Having participated in many interviews – both as an interviewee and an interviewer, I can confidently say that most candidates have been a disappointment when compared to their CV. The ability to excel when an opportunity presents itself is often overlooked. Job Interviews are no different.
I believe this is due to lack of preparations or focus on the right kind of offers. Even today, students as well as professionals have a ‘we will do whatever we get’ attitude. While this may get oneself a toe-in at the start of the career, it will definitely not help progress in years to come.
Below is a list of to-do actions one may like to touch upon while preparing for the next job interview:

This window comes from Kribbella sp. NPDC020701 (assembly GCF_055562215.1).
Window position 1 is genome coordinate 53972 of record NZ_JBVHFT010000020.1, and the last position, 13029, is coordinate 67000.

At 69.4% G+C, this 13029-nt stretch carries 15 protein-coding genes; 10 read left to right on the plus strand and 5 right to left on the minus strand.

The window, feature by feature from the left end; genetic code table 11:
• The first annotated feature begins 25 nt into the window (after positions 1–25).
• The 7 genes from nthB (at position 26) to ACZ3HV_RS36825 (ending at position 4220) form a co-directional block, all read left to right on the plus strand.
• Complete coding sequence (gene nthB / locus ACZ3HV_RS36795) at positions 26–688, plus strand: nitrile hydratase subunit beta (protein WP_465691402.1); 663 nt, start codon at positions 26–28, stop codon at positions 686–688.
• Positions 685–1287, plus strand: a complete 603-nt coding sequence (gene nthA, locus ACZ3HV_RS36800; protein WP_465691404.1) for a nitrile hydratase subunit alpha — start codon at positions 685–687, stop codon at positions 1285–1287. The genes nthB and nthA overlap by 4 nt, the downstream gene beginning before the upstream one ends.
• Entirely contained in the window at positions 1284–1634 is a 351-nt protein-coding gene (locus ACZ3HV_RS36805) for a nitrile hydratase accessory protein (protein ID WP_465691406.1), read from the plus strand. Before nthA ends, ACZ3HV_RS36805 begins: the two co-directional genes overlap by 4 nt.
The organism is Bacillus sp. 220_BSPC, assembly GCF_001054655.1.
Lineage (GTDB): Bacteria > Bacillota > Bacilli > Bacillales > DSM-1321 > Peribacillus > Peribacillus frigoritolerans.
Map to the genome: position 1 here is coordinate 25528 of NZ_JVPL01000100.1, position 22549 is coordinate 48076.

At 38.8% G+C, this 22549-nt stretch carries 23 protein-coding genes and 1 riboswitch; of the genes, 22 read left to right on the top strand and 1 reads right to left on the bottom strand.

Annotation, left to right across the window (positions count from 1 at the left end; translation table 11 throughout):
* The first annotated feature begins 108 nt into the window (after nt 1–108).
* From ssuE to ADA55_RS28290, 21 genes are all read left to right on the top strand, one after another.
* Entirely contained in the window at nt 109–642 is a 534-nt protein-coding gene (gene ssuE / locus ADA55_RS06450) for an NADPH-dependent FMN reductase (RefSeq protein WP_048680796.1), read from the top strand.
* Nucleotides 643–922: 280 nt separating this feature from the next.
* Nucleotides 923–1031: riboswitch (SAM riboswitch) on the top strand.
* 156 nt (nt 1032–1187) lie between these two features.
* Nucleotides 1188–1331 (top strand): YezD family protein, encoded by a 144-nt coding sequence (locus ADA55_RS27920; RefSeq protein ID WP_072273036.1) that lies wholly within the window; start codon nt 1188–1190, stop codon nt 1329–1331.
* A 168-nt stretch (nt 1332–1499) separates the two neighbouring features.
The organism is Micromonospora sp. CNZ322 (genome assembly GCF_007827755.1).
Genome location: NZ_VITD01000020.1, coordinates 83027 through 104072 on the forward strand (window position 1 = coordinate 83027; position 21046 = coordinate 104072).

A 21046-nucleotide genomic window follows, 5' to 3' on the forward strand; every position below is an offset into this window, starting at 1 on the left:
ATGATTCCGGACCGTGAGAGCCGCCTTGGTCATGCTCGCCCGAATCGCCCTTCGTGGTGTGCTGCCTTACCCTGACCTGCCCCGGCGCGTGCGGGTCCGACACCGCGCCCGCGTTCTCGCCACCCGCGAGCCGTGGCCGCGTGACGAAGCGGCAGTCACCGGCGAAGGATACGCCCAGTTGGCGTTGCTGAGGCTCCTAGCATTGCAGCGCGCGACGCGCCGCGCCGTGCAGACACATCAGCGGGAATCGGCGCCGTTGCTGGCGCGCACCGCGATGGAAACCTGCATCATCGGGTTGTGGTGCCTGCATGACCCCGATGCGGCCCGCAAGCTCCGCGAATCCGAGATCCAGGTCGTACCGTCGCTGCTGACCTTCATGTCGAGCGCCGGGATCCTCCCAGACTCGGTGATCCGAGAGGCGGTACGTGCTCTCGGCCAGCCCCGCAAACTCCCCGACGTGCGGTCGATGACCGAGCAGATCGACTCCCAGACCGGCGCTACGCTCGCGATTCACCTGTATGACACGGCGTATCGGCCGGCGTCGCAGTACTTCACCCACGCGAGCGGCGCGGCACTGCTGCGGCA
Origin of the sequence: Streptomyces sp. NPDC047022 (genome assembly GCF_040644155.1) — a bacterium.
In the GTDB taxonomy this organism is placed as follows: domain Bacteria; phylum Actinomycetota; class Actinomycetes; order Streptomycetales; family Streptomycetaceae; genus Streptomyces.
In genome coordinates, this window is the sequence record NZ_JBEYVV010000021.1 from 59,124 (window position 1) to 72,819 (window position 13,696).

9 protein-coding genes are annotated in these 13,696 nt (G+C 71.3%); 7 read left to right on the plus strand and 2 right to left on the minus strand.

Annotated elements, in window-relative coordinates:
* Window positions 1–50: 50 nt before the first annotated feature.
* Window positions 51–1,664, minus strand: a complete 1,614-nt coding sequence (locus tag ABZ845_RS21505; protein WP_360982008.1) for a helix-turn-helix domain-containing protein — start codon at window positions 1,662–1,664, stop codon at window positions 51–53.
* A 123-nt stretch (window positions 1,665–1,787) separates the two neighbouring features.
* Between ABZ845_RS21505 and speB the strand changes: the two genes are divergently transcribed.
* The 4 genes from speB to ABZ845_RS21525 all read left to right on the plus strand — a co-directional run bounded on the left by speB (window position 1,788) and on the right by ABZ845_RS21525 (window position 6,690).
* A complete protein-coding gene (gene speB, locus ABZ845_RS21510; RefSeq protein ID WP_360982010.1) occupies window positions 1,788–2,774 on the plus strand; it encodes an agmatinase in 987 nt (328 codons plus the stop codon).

Know yourself – This topic is the most frequent deal-breaker. A job seeker’s primary and best option is to offer a topic of discussion to the interviewer. It is highly disappointing when they are unable to induce interest in their own profile. Not knowing what to say when an interviewer asks you the simplest of questions like ‘Tell me something about yourself’ is blasphemous to say the least. As an interview is the only time one gets to present himself or herself in person, I would advise job seekers to practise the common questions. Practise your stories and know there significance in professional parlance. For example, you may have run 10 km at a stretch, but if you cannot justify the reason or the learning behind it, this brave achievement would lose its worth. Presentation: Please dress professionally for an interview. For an entry-level position, one can dress formally. While for an advanced requirement, interviewee can match the colour of their wear with the kind of profile they want to portray. Some colours against their indicators are as follows: White – Structured thinker, Brown – Reliable, Gray – Analytical thinker etc. Whatever the choice, aspirants should always feel comfortable in their clothes. If one has never wore a business suit before, my suggestion would be to wear the suit a couple of times before. Accept the beverage request: Do note that either an interview will be over in ten minutes – depending on the interviewer’s disappointment in a profile; or it will be an hour-long discussion. Since we are preparing for interviews of the latter kinds, it will be advisable to consider the beverage request. It shall not only keep oneself at ease but will help buy additional time (sip and think) when one has to gather their thoughts prior to framing a response. Know the interviewer – Please try not to equate this point with stalking one’s interviewer on Facebook or Instagram. You may actually manage to freak them out. Rather, a quick glance of their LinkedIn profile will convey their achievements, expertise or hobbies. This will help prepare an appropriate response to the questions during the interview. For example, a CXO will be interested in long-term or macro picture while a manager closer to daily operations will be content with technical expertise in resolving an everyday issue. One of the common mistakes I committed in my earliest interviews was to overlook this key aspect. Emphasise on your take-control attitude – Let’s face it, as new recruits one is expected to propose and implement problem resolutions. Most employers feel at ease with interviewees who can showcase examples when they were able to take control of a situation and bring about a positive outcome out of it. Having said this, it is also important to not go over the top blowing one’s trumpet as it may backfire. Express yourself well: In an interview cabin, one must get comfortable quickly. This will result in expressing oneself effectively. Do ensure that there is sufficient eye contact with the interviewer or the interviewing panel. This shows that the interviewee is confident, not lying and acknowledges the presence of every person in the room. An overuse of hand gestures is a big No, as it causes distraction for the listener. Follow-up: Do follow-up with a short thank-you email post the interview. It helps to refresh the interviewer’s memory. Ensure to put a quick mention in the email about your strengths, which shall help you perform exceptionally for the interviewed position. Ideally, you can send this email at the end of the day or within 24-hours of the interview. Ask questions, but not necessarily at the end: I often tell my students that an interview is but a conversation between two individuals. The key task of an interviewee is to express themselves well enough for the interviewer to make an informed decision on the candidature. Being able to ask relative questions not only at the end but also in between the interview expresses interest from the interviewee. This technique has been far helpful in becoming comfortable during the interview. Nilesh Gaikwad is Country Manager at EDHEC Business School.